Work by 2009 Master of Arts Alumni of Columbia University Graduate School of Journalism
Monday, March 15, 2010
"Poetry so bad it's Good," by Abigail Deutsch
What are we to do with lines like these?
We have seen thee, queen of cheese, Lying quietly at your ease, Gently fanned by evening breeze, Thy fair form no flies dare seize.
All gaily dressed soon you'll go To the great Provincial show, To be admired by many a beau In the city of Toronto.
We might grow slightly nauseated. We might (who knows?) get hungry. We might gleefully illuminate the poetic palsies that weaken the frame of this work, James McIntyre's "Ode on the Mammoth Cheese": the clanging rhymes, the collapsing meter, the misguided coronation of a Canadian dairy queen.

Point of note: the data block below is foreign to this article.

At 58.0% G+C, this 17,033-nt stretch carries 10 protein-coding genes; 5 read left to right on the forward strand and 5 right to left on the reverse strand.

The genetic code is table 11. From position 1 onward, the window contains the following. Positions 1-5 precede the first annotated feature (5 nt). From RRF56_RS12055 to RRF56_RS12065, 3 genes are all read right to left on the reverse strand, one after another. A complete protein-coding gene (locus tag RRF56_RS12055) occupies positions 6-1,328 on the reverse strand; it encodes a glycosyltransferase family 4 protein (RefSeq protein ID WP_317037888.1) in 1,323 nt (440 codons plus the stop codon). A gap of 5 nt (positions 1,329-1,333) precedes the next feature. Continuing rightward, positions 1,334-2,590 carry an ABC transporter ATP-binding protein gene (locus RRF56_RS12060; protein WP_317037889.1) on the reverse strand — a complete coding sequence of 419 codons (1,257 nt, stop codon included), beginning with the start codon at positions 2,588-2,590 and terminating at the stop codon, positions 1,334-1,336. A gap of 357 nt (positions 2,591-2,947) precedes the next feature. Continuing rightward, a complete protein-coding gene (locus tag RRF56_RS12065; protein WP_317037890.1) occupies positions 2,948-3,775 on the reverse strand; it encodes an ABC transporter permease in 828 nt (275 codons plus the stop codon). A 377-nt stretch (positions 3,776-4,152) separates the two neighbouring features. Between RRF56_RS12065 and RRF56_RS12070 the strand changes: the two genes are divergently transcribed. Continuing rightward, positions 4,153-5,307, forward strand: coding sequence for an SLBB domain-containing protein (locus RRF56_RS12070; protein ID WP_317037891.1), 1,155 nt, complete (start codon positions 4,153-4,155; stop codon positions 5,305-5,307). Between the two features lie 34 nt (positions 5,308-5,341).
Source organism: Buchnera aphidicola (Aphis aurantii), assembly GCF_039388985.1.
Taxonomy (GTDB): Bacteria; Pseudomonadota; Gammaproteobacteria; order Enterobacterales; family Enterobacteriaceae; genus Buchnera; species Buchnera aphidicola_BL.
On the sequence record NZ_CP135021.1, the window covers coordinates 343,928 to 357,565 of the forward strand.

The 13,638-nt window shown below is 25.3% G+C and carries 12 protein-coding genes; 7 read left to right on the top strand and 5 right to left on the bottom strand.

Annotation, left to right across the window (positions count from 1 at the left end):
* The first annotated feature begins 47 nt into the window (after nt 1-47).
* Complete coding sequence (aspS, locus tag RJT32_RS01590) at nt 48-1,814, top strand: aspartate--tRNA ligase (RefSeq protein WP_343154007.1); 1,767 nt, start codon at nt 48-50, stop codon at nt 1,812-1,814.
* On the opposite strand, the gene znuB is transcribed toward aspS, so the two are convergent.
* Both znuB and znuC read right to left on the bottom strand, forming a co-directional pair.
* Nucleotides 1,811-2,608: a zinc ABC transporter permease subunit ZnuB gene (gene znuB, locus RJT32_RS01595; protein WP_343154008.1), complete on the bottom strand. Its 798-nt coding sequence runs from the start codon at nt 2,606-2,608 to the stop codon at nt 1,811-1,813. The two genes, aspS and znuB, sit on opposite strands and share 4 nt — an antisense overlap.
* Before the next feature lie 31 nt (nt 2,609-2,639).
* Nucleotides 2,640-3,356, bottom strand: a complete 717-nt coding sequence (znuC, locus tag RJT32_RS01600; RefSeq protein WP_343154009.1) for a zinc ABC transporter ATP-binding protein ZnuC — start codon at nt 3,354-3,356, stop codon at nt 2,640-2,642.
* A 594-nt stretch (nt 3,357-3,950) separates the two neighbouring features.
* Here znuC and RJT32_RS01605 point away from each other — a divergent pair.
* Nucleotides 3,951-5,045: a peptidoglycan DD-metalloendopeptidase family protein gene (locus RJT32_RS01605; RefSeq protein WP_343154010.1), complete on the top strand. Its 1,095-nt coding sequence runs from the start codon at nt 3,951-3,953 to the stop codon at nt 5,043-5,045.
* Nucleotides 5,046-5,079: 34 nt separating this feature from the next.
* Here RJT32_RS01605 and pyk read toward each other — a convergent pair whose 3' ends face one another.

Alternatively--as we reread in delight, as we probably just did--we might note the workings of a mysterious alchemy. Just as milk ferments into cheese, so can bad poetry, in this and other cases, transform into something rather enjoyable. Like a pungent Roquefort, bad poetry can stink in marvelously complex ways.